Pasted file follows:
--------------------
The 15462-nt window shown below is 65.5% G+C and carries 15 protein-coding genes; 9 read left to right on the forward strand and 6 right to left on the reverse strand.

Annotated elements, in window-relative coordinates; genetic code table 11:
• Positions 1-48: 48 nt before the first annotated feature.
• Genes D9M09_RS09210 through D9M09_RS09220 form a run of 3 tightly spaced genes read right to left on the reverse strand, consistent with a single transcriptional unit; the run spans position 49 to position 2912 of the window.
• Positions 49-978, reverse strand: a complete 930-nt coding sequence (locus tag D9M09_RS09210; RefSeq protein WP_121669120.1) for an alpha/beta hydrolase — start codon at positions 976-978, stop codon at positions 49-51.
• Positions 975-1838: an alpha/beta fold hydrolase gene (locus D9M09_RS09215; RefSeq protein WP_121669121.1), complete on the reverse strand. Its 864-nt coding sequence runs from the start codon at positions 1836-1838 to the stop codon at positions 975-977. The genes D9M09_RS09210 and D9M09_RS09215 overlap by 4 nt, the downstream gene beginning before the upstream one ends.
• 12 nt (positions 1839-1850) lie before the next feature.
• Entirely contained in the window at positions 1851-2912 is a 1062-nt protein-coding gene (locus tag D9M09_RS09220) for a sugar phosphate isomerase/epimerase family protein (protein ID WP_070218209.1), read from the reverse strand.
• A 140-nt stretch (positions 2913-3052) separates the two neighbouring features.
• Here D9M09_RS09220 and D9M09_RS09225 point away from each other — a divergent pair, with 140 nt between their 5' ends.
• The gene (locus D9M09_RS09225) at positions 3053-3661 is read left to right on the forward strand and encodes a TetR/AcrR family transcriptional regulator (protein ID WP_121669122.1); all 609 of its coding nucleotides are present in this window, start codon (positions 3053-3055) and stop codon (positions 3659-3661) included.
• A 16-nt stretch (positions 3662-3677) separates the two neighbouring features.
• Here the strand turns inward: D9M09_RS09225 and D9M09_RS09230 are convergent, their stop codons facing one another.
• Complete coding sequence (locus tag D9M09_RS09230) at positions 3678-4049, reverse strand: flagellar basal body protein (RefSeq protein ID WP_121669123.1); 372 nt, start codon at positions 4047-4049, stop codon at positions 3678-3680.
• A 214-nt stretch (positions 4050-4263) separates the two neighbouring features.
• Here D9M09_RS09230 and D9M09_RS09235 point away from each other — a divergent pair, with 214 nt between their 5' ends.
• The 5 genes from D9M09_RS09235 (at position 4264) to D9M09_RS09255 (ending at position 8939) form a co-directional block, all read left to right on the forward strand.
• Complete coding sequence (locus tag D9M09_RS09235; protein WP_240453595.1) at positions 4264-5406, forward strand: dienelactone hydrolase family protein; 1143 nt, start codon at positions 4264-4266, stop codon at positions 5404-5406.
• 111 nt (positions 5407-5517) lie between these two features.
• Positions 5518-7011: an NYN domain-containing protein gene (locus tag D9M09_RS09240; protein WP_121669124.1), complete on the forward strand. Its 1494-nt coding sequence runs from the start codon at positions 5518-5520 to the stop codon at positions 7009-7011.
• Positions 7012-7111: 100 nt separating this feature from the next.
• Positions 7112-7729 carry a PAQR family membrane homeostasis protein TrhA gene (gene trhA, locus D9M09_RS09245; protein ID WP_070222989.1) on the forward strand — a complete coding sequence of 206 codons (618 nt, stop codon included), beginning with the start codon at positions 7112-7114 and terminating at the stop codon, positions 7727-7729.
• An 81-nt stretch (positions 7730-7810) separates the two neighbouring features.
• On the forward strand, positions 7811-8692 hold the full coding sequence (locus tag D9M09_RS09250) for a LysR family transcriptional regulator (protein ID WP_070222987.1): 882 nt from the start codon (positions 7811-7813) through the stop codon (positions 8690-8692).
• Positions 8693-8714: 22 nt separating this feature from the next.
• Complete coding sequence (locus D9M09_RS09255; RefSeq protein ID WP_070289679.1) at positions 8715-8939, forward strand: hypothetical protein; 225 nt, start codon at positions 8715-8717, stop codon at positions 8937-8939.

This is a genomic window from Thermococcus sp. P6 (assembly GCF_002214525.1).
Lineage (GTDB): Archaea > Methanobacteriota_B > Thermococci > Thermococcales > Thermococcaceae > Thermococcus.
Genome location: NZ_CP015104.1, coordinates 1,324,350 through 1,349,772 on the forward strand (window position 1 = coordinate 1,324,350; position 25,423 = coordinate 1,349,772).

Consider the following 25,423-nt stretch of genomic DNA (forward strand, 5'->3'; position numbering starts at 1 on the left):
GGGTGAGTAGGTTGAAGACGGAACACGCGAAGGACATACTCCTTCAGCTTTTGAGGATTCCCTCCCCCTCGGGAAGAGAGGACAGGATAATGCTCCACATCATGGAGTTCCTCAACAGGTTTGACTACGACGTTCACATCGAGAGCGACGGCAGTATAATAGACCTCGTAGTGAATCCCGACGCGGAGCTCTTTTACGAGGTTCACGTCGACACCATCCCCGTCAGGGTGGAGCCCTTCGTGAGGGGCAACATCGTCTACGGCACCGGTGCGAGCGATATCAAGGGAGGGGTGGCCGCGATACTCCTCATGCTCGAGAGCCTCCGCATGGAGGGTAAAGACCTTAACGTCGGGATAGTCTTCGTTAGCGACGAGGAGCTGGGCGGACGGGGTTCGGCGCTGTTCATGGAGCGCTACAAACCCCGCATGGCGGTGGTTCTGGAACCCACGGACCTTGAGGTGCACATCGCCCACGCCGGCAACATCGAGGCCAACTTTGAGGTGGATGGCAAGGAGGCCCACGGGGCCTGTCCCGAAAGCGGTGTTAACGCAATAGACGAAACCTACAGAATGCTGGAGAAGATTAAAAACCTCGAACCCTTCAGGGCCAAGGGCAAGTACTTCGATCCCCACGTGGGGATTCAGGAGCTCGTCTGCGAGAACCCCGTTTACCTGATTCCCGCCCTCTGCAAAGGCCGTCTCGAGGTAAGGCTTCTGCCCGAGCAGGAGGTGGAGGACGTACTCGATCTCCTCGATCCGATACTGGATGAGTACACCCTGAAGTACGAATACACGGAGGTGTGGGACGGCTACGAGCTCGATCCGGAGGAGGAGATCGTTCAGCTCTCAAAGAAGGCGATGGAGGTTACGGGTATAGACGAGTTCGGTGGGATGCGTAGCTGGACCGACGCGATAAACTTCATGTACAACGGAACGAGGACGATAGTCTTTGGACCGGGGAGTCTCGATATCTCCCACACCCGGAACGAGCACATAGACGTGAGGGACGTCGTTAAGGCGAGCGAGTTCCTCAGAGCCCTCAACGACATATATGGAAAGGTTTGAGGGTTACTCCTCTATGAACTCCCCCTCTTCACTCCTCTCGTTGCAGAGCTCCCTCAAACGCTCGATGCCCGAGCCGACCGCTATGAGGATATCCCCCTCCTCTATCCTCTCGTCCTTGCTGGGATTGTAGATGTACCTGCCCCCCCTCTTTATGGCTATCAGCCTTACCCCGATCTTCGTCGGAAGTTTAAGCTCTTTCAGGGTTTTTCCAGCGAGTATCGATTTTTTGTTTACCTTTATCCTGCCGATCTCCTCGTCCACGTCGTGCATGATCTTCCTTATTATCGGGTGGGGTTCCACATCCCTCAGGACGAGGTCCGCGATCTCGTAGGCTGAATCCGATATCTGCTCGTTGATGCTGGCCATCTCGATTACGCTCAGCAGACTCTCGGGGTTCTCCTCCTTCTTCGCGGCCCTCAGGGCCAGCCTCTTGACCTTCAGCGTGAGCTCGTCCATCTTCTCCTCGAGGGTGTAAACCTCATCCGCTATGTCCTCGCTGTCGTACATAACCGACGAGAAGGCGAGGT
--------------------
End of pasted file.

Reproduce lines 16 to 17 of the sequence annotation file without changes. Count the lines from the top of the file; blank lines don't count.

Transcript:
• Here D9M09_RS09230 and D9M09_RS09235 point away from each other — a divergent pair, with 214 nt between their 5' ends.
• The 5 genes from D9M09_RS09235 (at position 4264) to D9M09_RS09255 (ending at position 8939) form a co-directional block, all read left to right on the forward strand.